‘Unusual, unreliable and impossible storytellers’: Piranesi, Elizabeth is Missing and Hotel World

Course Dates: 03/05/22 - 07/06/22
Time: 18:00 - 19:30
Location: Online
This course focuses on the intriguing and unlikely storytellers at work in recent fiction. How do we believe a story told by a woman who has dementia or a man who thinks that only fifteen people ever lived? What do we think when a five-year-old child is a novel’s narrator, or a dead person, or even a desert boot and a bandage? What are we to make of their improbable and sometimes unsettling stories? Can these unusual narrators open up new ways of thinking about the world? Includes work by Emma Healey, Susanna Clarke and Ali Smith.
This course will be delivered online. See the ‘What is the course about?’ section in course details for more information.
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Full fee £89.00 Senior fee £89.00 Concession £54.00

This course has now started

Course Code: HLT215

Started Tue, eve, 03 May - 07 Jun '22

Duration: 6 sessions (over 6 weeks)

Please note: We offer a wide variety of financial support to make courses affordable. Just visit our online Help Center for more information on a range of topics including fees, online learning and FAQs.

What is the course about?

This literature course is about unusual storytellers in recent fiction.

The story of Emma Healey’s novel Elizabeth is Missing is told by ninety-year-old Maud, who is endeavouring to solve two mysteries. But Maud is hampered by her advancing dementia: she has trouble remembering what happened even a few moments ago. In Susanna Clarke’s Piranesi (winner of the 2021 Women’s Prize), the narrator wanders alone through a labyrinthine House that is his whole world, interpreting what he finds. ‘Many things are unknown,’ he writes, enigmatically – to us as readers, too. Hotel World, by award-wining author Ali Smith, dips in and out of five people’s connected stories, one of which is told by a woman who has recently died. We’ll look at extracts from other books too, including Emma Donoghue’s Room and Harry Parker’s Anatomy of a Soldier.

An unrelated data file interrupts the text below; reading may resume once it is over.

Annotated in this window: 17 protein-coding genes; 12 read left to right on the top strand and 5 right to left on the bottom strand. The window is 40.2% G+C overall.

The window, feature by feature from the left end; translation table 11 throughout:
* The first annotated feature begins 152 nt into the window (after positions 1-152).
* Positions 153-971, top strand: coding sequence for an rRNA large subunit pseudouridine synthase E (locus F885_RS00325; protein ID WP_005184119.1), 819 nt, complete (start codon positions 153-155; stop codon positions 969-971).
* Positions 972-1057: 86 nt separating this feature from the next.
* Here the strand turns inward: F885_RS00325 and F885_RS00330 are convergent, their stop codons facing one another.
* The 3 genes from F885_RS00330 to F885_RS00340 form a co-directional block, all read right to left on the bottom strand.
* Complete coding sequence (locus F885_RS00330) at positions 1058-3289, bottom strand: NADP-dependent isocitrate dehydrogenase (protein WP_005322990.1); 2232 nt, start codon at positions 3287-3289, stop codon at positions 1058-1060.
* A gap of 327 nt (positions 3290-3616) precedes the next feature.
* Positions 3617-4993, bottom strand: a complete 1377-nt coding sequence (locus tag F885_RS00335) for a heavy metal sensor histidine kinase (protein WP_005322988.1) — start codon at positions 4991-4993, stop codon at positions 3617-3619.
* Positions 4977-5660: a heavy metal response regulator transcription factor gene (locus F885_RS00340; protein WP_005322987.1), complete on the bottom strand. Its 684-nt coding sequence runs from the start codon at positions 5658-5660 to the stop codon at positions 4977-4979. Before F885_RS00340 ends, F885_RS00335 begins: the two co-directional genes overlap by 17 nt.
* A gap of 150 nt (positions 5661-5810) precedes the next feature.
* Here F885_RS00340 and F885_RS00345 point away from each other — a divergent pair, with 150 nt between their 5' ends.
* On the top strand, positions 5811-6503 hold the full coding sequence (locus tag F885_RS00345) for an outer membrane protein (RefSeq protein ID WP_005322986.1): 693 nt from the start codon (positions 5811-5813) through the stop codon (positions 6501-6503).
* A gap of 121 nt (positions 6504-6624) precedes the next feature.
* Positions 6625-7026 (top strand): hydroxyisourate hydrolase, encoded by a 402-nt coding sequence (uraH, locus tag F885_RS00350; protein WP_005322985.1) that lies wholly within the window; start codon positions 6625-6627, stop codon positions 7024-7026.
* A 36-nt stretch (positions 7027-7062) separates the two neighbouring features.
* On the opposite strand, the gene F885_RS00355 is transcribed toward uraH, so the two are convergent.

We’ll think about why writers might choose to tell stories from unlikely and even impossible perspectives like these, and why we read them. What do these narrators explore and imagine? What can they tell us that other narrators can’t? Reading these novels and extracts, we’ll think too about how fictional narrators shape our experience as readers: why do we believe some but not others? What makes us trust a story?

This is a live online course. You will need:
- Internet connection. The classes work best with Chrome.
- A computer with microphone and camera is best (e.g. a PC/laptop/iMac/MacBook), or a tablet/iPad/smart phone/iPhone if you don't have a computer.
- Earphones/headphones/speakers.
We will contact you with joining instructions before your course starts.

What will we cover?

We'll cover a range of topics as we delve into these fascinating novels. We’ll explore ideas about mysteries, detectives, memory and amnesia, and how remembering and forgetting both help to tell these novels’ stories. We’ll think about the different experiences of time these novels present and how these are created. We’ll also look at perspective, style and language to think about the narrators as characters, how they shape what we read and what makes us believe them – or not….

What will I achieve?
By the end of this course you should be able to...

By the end of this course you should be able to:

• Discuss these books confidently, with an extended knowledge of contemporary fiction
• Consider ideas about ‘unreliable’ narrators in fiction and their effects
• Extend your understanding of literary form, narrative time and techniques.

What level is the course and do I need any particular skills?

This course is suitable for all levels. All you need is curiosity (!), with an enthusiasm for reading contemporary fiction, listening to others and joining in discussions.

How will I be taught, and will there be any work outside the class?

There will be a variety of teaching, including whole group and small group discussions, informal talks or mini-lectures, working with additional material including video clips, and close reading. Guided by the tutor, the focus is on participation and interaction, with opportunities each week for you to share responses and ideas.

Are there any other costs? Is there anything I need to bring?

You’ll need to buy the following, available in paperback:

Emma Healey, Elizabeth is Missing (Penguin, 2014)
Ali Smith, Hotel World (Penguin, 2002)
Susanna Clarke, Piranesi (Bloomsbury 2020)

The tutor will provide further extracts and learning materials.

When I've finished, what course can I do next?

Look for other Fiction courses at www.citylit.ac.uk/courses under history, culture & writing/literature/fiction.

Kate Wilkinson

Dr Kate Wilkinson teaches English literature and has a particular interest in twenty-first-century novels. Since 2015 she has taught at Queen Mary University of London, on courses ranging from Middle English to cultural theory. Her PhD and publications explore the vibrant life of letters in fiction, and what this can tell us about our contemporary world.

Please note: We reserve the right to change our tutors from those advertised. This happens rarely, but if it does, we are unable to refund fees due to this. Our tutors may have different teaching styles; however we guarantee a consistent quality of teaching in all our courses.